Sold for $13.8Million, Oct 2006

Naomi White July 12, 2014

The Sunday Telegraph

THEY’RE stunning shots of a fledgling Sydney taken from an exclusive vantage point.

Spanning two world wars, the photographs show life as it once was on one of the most expensive streets in town: Wolseley Rd, Point Piper.

Taken between 1917 and the late 1940s by Eric Gibsone, the owner of the stately house Notrella, the pictures capture moments with his wife Alice around its grounds and scenes of a much quieter harbour.

Sandra Smith was given the album by her late mother-in-law, Henrietta Catherine “Nettie” Chamberlain, who worked as a live-in maid at the home for almost a decade in the 1930s.

Mrs Smith said the album of almost 130 photographs are “as old as can be”.

“By god, that harbour has changed and across South Head is very different,” Mrs Smith said.

“The photos are all very well taken;

I wouldn’t be surprised if Mr Gibsone was an amateur photographer.”

Mrs Chamberlain, who had grown up in the tiny ACT town of Colbargo, arrived for her first job as an 18-year-old and was embraced like the Gibsone’s own child, Mrs Smith said.

Below: Maid Nettie Chamberlain outside the house on Woolsley Rd, Point Piper, Sydney. Picture: News Corp Australia

142-144 Wolseley Road Point Piper.jpg
Maid Nettie Chamberlain outside the house on Woolsley Rd, Point Piper, Sydney..jpg

A fine and largely intact example of the Federation Queen Anne style. The property forms part of the original grant to John Piper in 1820.

The building named 'Notrella' at 142 Wolseley Road Point Piper has aesthetic significance as a fine and largely intact example of the Federation Queen Anne style.

The two storey red brick building on its prominent location also has aesthetic significance for the strong contribution it makes to the character of the immediate area.  

The building has social significance for its association with the parliamentarian, the Hon. Bruce Smith, M. P. and for its long association with the Gibsone family from the early 20th. century until 1977.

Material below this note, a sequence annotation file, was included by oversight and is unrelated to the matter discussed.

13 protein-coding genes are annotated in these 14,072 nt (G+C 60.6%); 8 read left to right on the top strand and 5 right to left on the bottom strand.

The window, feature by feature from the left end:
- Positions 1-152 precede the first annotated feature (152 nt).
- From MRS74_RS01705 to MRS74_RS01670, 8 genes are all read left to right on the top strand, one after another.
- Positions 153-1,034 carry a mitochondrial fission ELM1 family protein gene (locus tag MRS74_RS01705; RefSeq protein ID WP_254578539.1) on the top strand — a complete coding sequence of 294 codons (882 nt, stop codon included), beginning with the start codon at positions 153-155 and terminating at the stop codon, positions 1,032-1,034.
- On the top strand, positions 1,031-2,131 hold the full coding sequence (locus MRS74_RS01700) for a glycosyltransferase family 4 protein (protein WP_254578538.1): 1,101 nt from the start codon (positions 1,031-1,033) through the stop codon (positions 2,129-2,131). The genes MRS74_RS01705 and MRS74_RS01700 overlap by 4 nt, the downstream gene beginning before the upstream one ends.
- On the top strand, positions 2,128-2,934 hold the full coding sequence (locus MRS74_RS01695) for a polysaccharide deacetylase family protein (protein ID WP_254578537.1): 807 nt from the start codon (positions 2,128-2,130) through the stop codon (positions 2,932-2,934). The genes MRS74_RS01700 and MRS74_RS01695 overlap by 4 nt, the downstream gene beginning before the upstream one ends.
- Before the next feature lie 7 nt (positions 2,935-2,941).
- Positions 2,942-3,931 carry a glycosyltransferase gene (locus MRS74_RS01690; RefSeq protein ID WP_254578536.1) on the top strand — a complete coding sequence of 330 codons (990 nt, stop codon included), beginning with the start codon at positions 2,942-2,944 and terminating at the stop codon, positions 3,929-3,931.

The mature hedges and trees are contributory to the aesthetic significance of the building.

Constructed: 1904.

The two storey red face brick house is in the Federation Queen Anne style.

House site is on a rocky outcrop overlooking the bay, bounded to the north by Wolseley Crescent.

  • Roof is a series of gables, with terra cotta tiles and ridge cappings, timber fascias, exposed timber rafters and painted timber lining to eaves. Gable ends have timber shingles, or brick and pebble dash rendered masonry infill construction. Single rendered masonry chimneys with red face brick tops and galvanised iron vents.

  • Generally timber double hung windows, with segmental arched heads and sills in a darker brick. Windows have timber jalousies. A single storey verandah to the front (south) has similar tiles, gable over doorway has timber fascia and shingles to end. There is a wide string course of darker brick at first floor level.

  • A single storey portico to the western side has balcony above, brick and rough cut stone string courses, and arched sides. Arches are of darker brick. A pair of multi-paned timber doors lead to balcony above. Doors have arched head and fan light above. Original gable to the north has similar brick and pebble dash rendered masonry infill construction.

  •  A double garage and new driveway were constructed in 1980 for M. Gallaher.

  • Alterations undertaken in 1983 included, a two storey extension to the northern and eastern sides consisting of new breakfast room, family room, garden store, ensuites, entertainment area and external patio.  

  • Other alterations have included the enclosing of a first floor balcony to the northern side overlooking Wolseley Crescent.  

    • Period: Unknown, built for Walter Allerton.

‘Notrella’, 142 Wolseley Road Point Piper

A meticulous two-year architectural renovation has restored this magnificent waterfront residence to its original Edwardian glory.

Including a 30m private tidal beach, the majestic home enjoys a rare position remarkably close to the water. 

It includes a separate apartment and enjoys panoramic harbour district views including the Harbour Bridge.

The restored mansion last traded as a duplex in 1991, when John Piven-Large paid $2.2 million for one  and $1.3 million for the other.

David Thomas, and John Piven-Large set up Cellarmasters in 1982.  Piven-Large was one of the founders of the Liquorland chain, which had been sold to Coles Myer in 1981.

A view of Woollahra House and the bushland of Point Piper.png
The original 1899 subdivision parcel map of Woollahra Point. The location of #60 is outlin

2013: The Edwardian waterfront home of John Piven-Large has hit the market, offering five bedrooms, a tidal beach and a swimming pool with price expectations of more than $40 million. The home was first called Ni-No-Nan after its 1912 construction, a name that has thankfully been lost in time. Historically, the home is significant as one of only a small handful of the original constructions on the peninsula.


October 24, 2014 Lucy Macken

$30 million: 60 Wunulla Road Point Piper NSW